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Oracle Data Warehouse SQL*Net Listener

Oracle Data Warehouse Tips by Burleson Consulting

Note:  Starting in 11gR2, the listener log is not activated by default.  You have to turn on listener logging:   logging_listener_name=on

Understanding The SQL*Net Listener

To see what the Oracle listener is doing, Oracle provides a series of listener commands, including:

  • lsnrctl reload--Refreshes the listener.

  •  lsnrctl start--Starts the listener.

  •  lsnrctl stop--Stops the listener.

  •  lsnrctl status--Shows the status of the listener.

Following is the output of a lsnrctl status command:

[oracle]ram2: lsnrctl stat

LSNRCTL for HPUX:Version - Production on 16-SEP-94 15:38:00

Copyright (a)  Oracle Corporation 1993.  All rights reserved.

Connecting to (ADDRESS=(PROTOCOL=TCP)(HOST=ram2)(PORT=1521))

Alias                   LISTENER
Version                 TNSLSNR for HPUX:Version
Start Date              29-AUG-94 13:50:16
Uptime                  18 days 1 hr. 47 min. 45 sec
Trace Level             off
Security                OFF
Listener Parameter File /etc/listener.ora
Listener Log File       /usr/oracle/network/log/listener.log
Services Summary...
  dev7db                has 1 service handlers
  ram2db                has 1 service handlers

The command completed successfully

lsnrctl services     - lists all servers and dispatchers
[oracle]seagull: lsnrctl services
LSNRCTL for HPUX:Version on 16-SEP-94 15:36:47

Copyright (a)  Oracle Corporation 1993. All rights reserved.

Connecting to (ADDRESS=(PROTOCOL=TCP)(HOST=seagull)(PORT=1521))
Services Summary...
  tdb000                has 4 service handlers
    DISPATCHER established:1 refused:0 current:2 max:55 state:ready
      D001 (machine: seagull, pid: 4146)
    DISPATCHER established:1 refused:0 current:2 max:55 state:ready
      D000 (machine: seagull, pid: 4145)
    DISPATCHER established:0 refused:0 current:1 max:55 state:ready
      D002 (machine: seagull, pid: 4147)
    DEDICATED SERVER established:0 refused:0

The command completed successfully

As a service request is intercepted by an Oracle server, the listener may direct the request via a dedicated server, an MTS, or an existing process (pre-spawned shadow). The key is whether the connection contacts the listener via a service name or bypasses the listener with the TWO_TASK connect string. If the listener is contacted as part of the connection and the MTS parms are defined to init.ora, the client will use the MTS.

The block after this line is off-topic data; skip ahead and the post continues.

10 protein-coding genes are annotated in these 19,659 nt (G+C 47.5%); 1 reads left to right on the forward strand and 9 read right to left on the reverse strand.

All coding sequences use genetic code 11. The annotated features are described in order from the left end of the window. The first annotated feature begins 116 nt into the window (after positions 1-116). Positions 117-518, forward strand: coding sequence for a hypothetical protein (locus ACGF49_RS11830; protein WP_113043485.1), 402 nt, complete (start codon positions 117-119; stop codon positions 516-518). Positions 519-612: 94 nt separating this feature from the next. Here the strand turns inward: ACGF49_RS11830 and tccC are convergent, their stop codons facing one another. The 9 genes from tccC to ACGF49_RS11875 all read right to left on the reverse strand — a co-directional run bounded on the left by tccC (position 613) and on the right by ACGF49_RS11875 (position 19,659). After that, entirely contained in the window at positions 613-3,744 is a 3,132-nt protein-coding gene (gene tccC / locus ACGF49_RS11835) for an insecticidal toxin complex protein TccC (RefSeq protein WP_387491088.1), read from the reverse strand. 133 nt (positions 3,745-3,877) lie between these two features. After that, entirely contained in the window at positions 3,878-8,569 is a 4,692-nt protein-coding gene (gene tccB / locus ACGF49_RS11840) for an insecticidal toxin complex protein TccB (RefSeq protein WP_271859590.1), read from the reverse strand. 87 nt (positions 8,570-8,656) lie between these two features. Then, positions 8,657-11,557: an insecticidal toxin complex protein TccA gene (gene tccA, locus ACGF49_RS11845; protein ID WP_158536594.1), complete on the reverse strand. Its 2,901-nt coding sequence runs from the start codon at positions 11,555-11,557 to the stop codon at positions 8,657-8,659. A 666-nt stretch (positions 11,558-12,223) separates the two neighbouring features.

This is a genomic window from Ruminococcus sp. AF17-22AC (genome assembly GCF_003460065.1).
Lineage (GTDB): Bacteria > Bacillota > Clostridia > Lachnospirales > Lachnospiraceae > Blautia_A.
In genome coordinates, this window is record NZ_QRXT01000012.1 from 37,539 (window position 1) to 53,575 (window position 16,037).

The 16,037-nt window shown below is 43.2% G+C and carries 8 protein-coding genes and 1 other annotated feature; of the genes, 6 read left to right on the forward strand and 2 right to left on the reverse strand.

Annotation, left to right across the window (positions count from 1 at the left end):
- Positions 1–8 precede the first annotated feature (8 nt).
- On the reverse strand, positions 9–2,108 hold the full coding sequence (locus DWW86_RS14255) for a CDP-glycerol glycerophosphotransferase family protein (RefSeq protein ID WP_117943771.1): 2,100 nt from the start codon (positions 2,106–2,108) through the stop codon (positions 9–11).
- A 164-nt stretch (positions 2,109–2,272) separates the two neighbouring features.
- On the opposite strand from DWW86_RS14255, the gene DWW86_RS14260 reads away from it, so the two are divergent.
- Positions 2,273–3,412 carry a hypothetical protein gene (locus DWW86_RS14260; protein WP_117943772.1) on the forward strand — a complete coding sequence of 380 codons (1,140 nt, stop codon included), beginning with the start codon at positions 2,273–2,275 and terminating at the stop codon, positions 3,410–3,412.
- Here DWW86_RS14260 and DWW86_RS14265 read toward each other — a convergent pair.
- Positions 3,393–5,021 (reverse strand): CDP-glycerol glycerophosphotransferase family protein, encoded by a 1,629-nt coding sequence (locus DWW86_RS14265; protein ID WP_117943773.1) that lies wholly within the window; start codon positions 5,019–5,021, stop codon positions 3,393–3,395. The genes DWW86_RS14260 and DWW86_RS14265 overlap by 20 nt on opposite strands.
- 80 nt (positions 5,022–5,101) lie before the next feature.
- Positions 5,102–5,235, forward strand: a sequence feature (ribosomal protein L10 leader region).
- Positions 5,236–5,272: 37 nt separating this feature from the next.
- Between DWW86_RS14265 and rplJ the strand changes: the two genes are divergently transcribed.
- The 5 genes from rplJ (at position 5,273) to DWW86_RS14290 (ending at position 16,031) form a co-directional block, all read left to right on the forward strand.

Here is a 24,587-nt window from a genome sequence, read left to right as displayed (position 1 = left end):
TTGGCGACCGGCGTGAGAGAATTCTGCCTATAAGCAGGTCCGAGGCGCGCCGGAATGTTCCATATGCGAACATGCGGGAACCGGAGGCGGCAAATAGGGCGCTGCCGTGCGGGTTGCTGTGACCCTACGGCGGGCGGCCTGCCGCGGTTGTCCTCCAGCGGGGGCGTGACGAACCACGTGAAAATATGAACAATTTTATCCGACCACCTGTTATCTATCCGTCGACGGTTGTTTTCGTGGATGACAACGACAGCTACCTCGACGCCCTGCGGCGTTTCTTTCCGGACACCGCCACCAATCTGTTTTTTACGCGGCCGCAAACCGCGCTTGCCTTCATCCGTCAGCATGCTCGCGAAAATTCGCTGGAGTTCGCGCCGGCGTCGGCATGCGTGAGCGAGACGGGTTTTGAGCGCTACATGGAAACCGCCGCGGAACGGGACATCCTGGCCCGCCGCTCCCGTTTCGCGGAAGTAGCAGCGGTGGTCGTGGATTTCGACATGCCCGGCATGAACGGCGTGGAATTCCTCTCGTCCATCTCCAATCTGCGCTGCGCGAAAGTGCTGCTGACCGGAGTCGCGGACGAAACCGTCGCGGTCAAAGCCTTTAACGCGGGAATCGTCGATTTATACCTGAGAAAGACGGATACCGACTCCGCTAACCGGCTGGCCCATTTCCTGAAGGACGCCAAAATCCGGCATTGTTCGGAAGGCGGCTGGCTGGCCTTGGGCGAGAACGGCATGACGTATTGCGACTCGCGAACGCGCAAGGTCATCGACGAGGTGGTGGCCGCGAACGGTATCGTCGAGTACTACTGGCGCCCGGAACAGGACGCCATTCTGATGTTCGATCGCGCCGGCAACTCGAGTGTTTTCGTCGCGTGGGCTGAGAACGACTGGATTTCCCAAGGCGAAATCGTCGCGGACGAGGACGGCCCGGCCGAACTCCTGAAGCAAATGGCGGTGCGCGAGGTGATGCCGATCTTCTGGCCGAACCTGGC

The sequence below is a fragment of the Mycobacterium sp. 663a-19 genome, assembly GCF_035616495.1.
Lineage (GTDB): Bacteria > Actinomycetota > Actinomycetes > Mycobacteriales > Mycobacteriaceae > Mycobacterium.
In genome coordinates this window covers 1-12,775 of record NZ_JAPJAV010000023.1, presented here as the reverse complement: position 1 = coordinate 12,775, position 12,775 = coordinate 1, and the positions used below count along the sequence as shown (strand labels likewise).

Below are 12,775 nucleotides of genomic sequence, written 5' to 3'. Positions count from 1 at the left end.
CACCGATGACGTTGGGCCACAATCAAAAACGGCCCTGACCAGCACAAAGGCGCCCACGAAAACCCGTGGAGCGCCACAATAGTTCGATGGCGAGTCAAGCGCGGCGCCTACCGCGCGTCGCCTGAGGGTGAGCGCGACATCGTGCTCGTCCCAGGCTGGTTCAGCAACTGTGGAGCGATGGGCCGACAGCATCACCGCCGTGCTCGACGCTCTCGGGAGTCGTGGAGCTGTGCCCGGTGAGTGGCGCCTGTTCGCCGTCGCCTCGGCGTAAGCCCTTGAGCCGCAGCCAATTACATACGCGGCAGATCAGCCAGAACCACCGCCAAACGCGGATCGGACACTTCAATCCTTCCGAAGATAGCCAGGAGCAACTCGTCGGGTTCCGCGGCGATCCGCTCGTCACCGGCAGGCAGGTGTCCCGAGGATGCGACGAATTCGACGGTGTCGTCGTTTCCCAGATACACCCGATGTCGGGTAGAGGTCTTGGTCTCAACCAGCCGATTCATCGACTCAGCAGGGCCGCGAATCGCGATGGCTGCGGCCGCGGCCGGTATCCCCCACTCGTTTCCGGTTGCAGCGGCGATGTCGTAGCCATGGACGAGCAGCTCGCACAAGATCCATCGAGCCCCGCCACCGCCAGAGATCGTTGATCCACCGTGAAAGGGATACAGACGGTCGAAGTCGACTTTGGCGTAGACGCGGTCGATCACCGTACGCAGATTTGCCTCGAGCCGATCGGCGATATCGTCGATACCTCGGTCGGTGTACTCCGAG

There are five basic listener commands: RELOAD, START, STOP, STATUS, and SERVICES. Based on the request, the listener decides whether to dispatch a connection to a dedicated-server process (which it spawns) or use the MTS. The programmer has several options when deciding how Oracle will manage the process. Dedicated requests can be specified by a version 1.0 connect string or by using a service name that specifies server=dedicated in the tnsnames.ora file.

Note: Local connections will use the listener if multithreaded servers are defined. Even internal invocations to Oracle (for example, sqlplus/) will add a connection to an MTS.

Managing SQL*Net Connections

Listing 9.3 describes some of the utilities you can use to manage SQL*Net sessions effectively. You should be aware that some of the examples in this section are operation system-dependent and may not apply to your environment.

Listing 9.3  Commit point strength.

commit.sql -  Reports the commit point strength for the database.

set feedback off
column name  format a30 heading 'Name'
column type  format a7  heading 'Type'
column value format a60 heading 'Value'

prompt Commit Point-strength Report Output:
select name,
                   4,'file') type,
       replace(replace(value,'@','%{sid}'),'?','%{home}') value
from   v$parameter
where  name = 'commit_point_strength';


One of the problems faced by developers using SQL*Net version 1.0 was that each incoming transaction was spawned by the listener as a separate operating system task. With SQL*Net version 2.0, Oracle now has a method for allowing the listener connection to dispatch numerous sub-processes. With the MTS, all communications to a database are handled through a single dispatcher instead of separate Unix process IDs (PIDs) on each database. This translates into faster performance for most online tasks. Even local transactions will be directed through the MTS, and you will no longer see a PID for your local task when you issue ps -ef|grep oracle.